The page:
The Topaz easily adapts to various cylinders sizes, allows for use of a cover for increased hydrodynamics or flies equally well without it.  The unit has off board diluent bailout built-in.  Of course, the unit is bubble less unless the diver is ascending and provides release of expanding gas on ascent with a standard over pressure relief valve.  However, most users simply exhale out of their nose for more intimate control of the process.

The Topaz is equally suited for recreational diving or technical diving.  For the recreational diver, the unit offers long durations with optimized breathing mixtures all in a small package.  This allows for much longer durations at greater depths than available while diving open circuit within no stop limits.  Like all rebreathers, the Topaz provides a warm and moist breathing mixture.  Plus, it allows the diver a much quieter diving experience.  The lack of bubbles makes a huge difference when approaching or observing wildlife.  It is a real advantage to those divers that are looking to capture wildlife video or photos.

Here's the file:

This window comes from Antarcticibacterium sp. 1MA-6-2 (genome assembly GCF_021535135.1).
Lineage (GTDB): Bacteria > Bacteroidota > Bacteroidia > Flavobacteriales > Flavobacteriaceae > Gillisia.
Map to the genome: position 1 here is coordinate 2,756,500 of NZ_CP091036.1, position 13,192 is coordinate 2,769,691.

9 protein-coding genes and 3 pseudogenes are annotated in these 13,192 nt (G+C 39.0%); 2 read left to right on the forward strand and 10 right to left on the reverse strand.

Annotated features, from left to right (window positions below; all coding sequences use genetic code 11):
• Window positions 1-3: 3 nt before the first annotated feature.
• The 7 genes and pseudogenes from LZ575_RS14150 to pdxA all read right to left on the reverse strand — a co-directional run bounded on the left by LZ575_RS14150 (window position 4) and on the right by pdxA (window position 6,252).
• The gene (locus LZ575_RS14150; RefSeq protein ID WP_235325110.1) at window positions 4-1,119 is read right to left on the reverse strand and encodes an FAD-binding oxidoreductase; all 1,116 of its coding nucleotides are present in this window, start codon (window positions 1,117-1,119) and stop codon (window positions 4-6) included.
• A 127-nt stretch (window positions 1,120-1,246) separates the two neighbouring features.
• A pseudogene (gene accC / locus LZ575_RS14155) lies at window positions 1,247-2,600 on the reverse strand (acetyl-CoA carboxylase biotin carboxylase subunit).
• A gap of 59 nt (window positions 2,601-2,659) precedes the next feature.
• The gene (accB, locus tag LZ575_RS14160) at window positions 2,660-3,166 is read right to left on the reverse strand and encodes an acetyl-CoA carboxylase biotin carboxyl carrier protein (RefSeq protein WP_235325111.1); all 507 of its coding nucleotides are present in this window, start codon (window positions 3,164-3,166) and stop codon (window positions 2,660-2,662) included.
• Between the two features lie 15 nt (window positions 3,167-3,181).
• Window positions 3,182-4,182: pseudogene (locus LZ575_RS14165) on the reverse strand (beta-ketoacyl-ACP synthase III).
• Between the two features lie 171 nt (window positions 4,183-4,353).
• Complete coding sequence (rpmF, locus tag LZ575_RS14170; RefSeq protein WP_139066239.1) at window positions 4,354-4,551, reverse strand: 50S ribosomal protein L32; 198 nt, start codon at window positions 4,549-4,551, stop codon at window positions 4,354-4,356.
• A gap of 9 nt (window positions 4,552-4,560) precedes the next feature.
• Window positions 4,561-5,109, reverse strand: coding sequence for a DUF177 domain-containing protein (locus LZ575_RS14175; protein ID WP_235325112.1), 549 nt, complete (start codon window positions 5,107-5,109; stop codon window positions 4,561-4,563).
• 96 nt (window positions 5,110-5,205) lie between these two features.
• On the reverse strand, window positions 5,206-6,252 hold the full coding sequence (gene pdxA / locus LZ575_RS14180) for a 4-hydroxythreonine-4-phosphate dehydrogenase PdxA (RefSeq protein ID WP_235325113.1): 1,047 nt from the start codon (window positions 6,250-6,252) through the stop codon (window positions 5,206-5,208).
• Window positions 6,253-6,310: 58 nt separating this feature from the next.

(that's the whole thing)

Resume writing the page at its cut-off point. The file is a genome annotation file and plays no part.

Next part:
Researchers from the University of California at Davis have been utilizing the Topaz to tag hammerhead sharks in the Sea of Cortez.  Previous attempts at tagging using open circuit equipment proved completely unsuccessful.  The animals did not approach close enough to the researchers to even allow for an attempt at tagging.  The first time the researchers used the Topaz they were successful. 

Prism Mouthpeice The United States Fish and Wildlife Service has been using the Topaz to conduct research on the California Sea Otter.  Video and film productions have used the Topaz to allow for the long durations and close approaches to wildlife needed to capture images for broadcast.